But is that not just saying that the faith-based arguments you consider rational are the ones that happen to coincide with your ideas on social justice? The faith-based arguments of, say, US Southern Baptists, are likely to lead to very different ideas as to what constitutes 'moral' commuity values - why are they any more or less rational?

I can accept that Christian aid organisations do good and worthwhile work but I always have the faintest suspicion that they are also seeking to convert people to their faith using borderline devious means.
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Old 11-29-2010, 06:23 PM   #65
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If you're going to condemn faith as irrational, then that doesn't just limit itself to a faith in God(/s) - it may be deemed irrational by some aspects of modern Science, yes, but then on whose authority (philosophically) does Science constitute the absolute, rational truth anyway?
I don't think that science constitutes any ultimate truth. It is a process that generates analogues that approximate the world in robust and testable ways. It shouldn't be justified upon anybodies authority and ought to gain legitimacy on the basis of how well different pieces fit together in a framework of knowledge. I don't think that moral philosophy is entirely encompassed by science - I think that origin of moral sentiments is evolutionary but the justifications for what we ought to do is philosophy.
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Faith based arguments I'd consider rational were ones that allowed for the person to appreciate their own incapacity for judgement (and hubris in doing so) and therefore opening the door for understanding and social tolerance, in a consideration of the greater good for the wider community. This does not mean exclusively for those within that specific religion, but the community of the world at large.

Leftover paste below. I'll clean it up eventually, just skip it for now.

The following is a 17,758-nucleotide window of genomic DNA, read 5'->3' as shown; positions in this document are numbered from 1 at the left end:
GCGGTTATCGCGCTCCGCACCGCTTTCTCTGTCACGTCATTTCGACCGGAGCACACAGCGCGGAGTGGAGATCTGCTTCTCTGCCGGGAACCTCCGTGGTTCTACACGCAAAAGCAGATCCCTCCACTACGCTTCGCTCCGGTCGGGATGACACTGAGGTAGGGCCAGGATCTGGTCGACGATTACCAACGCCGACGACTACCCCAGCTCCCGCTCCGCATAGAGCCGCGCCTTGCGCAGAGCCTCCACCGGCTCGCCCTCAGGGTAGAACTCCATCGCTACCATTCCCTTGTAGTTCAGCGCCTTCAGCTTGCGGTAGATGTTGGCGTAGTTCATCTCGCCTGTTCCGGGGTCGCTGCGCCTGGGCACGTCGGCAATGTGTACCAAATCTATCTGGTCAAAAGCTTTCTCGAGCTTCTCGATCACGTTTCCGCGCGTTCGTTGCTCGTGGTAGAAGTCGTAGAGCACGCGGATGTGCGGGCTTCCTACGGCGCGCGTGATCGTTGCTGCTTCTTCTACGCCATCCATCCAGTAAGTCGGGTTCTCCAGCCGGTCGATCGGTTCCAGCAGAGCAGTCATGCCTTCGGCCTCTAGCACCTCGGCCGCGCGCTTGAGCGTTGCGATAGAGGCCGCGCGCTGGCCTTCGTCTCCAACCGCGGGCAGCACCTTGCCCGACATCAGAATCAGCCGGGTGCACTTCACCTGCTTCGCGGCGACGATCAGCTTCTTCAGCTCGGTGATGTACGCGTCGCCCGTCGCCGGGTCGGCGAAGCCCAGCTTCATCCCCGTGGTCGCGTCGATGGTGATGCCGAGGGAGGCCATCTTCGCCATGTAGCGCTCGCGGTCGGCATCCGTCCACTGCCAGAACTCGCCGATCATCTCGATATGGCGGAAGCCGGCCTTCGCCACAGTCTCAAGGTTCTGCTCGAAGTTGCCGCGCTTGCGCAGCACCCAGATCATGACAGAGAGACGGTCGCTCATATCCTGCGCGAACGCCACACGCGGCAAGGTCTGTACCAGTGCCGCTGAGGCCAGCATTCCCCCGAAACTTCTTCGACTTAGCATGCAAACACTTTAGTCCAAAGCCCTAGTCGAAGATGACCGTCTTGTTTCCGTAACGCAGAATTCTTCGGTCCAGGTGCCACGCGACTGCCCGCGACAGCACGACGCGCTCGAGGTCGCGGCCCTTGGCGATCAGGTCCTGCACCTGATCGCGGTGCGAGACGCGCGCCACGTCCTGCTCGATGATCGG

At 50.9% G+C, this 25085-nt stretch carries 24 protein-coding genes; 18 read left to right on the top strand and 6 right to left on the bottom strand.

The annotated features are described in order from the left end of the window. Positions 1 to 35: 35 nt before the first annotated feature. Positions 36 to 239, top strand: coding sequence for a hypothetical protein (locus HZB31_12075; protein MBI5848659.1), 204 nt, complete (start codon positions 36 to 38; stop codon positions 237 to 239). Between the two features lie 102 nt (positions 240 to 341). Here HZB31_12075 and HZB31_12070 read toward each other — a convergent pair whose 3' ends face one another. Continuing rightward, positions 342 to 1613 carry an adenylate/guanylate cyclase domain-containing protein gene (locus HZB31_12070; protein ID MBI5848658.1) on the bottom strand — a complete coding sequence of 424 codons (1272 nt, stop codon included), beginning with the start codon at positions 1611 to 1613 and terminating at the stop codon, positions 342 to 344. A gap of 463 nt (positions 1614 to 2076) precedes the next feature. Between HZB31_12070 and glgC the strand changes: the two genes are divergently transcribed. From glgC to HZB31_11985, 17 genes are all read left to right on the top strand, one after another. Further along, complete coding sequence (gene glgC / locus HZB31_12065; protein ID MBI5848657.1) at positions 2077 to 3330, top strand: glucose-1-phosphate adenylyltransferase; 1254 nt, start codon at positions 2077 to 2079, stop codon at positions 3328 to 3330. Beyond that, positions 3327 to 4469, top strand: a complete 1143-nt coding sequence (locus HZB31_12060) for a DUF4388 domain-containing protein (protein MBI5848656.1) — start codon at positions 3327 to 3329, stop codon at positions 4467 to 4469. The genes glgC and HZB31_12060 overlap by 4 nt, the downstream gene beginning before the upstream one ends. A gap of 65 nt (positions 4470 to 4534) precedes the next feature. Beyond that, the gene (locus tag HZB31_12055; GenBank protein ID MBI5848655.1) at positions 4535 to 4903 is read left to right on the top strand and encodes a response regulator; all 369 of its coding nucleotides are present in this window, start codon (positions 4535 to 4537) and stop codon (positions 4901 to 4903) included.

Where is the faith component of this position? I think that you are advocating a suspension of judgement because of incomplete knowledge. I disagree with that outlook in principle because I think some world-views are mutually incompatible, and in practice because there are barriers to social tolerance. I don't think bigots should be granted very much respect in the public sphere, and personally I don't think religious leaders deserve as much influence over public discourse in areas which they are vastly unqualified to comment upon.

It's fine enough that you are sympathetic with this position but can you please highlight where faith enters into it.

I think that we base many moral choices on the consequences of actions. I wonder if you could argue that generally wanting to minimise harm is a faith-based position which is equally legitimate to its opposite of maximising harm, or would you reference the foreseeable suffering which would result from such a position.

Lastly could be clear about how we are using the word faith. I take it as a belief held in the absence of justification.
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Old 11-30-2010, 09:35 PM   #66
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I love condoms

I don't know why.

It's like chewing gum with the wrapper still on
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Old 12-04-2010, 09:02 PM   #67
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I don't know why.

It's like chewing gum with the wrapper still on

Waiting on a reply to this comment.



God invented sex.

Are you you thankful?
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Old 12-04-2010, 09:11 PM   #68
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Old 12-04-2010, 10:02 PM   #69
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Waiting on a reply to this comment.
I am sure that when your daughter turns 16 and her boyfriend tells her that having sex with a condom is like chewing gum with the wrapper on, you'll be happy that he sees it that way.